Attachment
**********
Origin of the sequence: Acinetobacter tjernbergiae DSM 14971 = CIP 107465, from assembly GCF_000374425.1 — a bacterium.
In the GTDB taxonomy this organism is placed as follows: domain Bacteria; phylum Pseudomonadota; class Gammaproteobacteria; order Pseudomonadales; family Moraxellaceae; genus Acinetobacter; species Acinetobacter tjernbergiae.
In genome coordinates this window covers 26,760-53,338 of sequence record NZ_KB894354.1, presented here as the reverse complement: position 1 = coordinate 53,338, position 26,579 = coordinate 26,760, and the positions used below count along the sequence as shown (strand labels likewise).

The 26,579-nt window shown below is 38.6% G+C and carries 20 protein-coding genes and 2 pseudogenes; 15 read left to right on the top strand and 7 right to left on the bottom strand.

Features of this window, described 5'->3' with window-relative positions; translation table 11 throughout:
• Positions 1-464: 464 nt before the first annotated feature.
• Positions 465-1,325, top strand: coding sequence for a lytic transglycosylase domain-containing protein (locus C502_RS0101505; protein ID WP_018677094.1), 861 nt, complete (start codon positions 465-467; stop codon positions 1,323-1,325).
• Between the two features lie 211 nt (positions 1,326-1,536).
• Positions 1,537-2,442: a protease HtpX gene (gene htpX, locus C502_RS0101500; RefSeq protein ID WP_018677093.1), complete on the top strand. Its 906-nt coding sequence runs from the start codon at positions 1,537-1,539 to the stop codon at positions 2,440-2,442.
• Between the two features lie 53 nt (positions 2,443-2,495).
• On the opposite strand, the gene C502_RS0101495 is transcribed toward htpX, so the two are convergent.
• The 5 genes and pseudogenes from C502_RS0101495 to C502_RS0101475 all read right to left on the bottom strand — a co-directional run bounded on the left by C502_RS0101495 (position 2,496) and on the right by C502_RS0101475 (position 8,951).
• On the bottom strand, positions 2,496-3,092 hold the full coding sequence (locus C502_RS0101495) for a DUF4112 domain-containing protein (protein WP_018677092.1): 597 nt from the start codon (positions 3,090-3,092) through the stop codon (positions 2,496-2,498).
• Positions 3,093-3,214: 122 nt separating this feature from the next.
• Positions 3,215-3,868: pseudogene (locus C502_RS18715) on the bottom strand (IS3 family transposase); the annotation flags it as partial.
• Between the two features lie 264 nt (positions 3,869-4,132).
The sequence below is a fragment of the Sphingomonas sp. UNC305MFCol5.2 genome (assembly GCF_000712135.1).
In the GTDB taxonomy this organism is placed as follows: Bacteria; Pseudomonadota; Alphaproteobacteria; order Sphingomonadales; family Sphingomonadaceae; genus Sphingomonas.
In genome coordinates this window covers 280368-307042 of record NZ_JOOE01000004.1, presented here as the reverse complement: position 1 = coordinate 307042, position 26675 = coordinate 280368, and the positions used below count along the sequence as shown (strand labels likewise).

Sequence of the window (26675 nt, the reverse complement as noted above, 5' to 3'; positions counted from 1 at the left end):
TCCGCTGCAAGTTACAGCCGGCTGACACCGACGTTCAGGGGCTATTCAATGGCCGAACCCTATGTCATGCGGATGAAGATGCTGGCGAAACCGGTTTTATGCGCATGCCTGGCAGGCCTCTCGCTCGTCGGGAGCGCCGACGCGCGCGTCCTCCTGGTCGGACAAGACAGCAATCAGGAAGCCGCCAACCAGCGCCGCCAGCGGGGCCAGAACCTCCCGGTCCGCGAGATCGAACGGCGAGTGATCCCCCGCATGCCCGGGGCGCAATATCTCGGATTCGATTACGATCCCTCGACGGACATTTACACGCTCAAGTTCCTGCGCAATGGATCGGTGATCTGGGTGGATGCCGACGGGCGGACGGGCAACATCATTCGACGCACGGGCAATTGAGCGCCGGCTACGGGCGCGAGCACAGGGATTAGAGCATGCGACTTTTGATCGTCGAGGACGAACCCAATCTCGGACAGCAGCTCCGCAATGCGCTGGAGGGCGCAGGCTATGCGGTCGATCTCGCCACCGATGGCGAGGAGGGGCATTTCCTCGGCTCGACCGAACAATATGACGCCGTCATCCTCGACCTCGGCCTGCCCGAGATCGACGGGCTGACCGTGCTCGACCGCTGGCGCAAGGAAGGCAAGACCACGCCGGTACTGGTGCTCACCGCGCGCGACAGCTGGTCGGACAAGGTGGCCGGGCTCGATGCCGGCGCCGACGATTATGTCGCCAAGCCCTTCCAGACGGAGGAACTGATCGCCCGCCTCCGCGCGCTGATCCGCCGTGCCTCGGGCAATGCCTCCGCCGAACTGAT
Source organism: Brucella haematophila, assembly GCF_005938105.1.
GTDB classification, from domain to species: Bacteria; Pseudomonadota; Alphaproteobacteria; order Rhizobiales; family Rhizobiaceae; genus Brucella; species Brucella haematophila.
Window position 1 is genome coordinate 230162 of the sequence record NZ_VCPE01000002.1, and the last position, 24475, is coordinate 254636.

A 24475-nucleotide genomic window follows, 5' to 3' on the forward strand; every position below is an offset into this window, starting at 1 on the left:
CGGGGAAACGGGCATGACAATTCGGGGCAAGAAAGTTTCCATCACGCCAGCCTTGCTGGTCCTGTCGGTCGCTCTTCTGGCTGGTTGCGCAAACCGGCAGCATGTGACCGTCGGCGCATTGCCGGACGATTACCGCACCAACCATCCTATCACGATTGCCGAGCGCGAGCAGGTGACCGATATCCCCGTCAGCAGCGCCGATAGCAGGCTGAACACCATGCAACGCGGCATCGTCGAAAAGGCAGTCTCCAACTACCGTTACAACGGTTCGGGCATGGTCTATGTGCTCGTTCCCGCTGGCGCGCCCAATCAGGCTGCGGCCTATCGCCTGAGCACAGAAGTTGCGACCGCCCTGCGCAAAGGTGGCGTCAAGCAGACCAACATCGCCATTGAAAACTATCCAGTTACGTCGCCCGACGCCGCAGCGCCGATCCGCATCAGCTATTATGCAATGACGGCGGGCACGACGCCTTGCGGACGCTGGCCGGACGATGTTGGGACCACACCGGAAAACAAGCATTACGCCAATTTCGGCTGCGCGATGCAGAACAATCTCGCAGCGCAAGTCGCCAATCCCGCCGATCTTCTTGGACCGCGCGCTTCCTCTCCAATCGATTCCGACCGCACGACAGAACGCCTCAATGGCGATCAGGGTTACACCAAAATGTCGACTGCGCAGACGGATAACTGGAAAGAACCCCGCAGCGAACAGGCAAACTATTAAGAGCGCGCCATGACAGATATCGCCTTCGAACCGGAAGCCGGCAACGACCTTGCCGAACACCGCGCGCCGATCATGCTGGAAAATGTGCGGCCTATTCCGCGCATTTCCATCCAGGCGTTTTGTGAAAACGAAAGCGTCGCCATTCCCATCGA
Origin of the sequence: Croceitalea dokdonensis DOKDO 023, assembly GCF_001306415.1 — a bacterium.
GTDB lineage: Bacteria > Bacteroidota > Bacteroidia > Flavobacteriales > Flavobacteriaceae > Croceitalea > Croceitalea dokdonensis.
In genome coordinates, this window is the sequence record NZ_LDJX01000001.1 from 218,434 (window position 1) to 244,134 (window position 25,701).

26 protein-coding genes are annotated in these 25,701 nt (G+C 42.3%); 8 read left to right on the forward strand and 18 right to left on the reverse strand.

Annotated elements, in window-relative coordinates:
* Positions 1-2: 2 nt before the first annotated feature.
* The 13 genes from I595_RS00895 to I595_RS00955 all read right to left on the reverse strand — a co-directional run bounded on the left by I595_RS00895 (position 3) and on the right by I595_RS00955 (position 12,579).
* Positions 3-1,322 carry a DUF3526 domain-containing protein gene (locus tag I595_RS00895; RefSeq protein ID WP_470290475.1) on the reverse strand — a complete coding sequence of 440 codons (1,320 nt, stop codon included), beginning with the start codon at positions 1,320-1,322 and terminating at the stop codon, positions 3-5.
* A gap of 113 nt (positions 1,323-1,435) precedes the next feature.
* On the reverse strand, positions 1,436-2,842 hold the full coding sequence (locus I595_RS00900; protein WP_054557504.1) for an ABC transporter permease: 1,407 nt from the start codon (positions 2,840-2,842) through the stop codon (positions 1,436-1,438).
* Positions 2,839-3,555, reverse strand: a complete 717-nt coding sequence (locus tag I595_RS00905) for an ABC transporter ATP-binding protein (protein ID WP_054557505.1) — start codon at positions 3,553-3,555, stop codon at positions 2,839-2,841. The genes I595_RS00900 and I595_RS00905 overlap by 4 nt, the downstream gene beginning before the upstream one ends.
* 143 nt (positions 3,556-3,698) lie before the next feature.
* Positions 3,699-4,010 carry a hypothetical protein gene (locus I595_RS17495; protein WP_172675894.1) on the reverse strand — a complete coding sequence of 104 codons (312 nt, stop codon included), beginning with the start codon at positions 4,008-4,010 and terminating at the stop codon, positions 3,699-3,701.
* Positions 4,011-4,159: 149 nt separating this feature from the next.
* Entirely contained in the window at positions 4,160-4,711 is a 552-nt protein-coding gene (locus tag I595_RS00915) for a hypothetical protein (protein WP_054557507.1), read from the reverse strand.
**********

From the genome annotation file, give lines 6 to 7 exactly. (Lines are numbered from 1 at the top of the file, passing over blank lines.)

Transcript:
• Positions 1-464: 464 nt before the first annotated feature.
• Positions 465-1,325, top strand: coding sequence for a lytic transglycosylase domain-containing protein (locus C502_RS0101505; protein ID WP_018677094.1), 861 nt, complete (start codon positions 465-467; stop codon positions 1,323-1,325).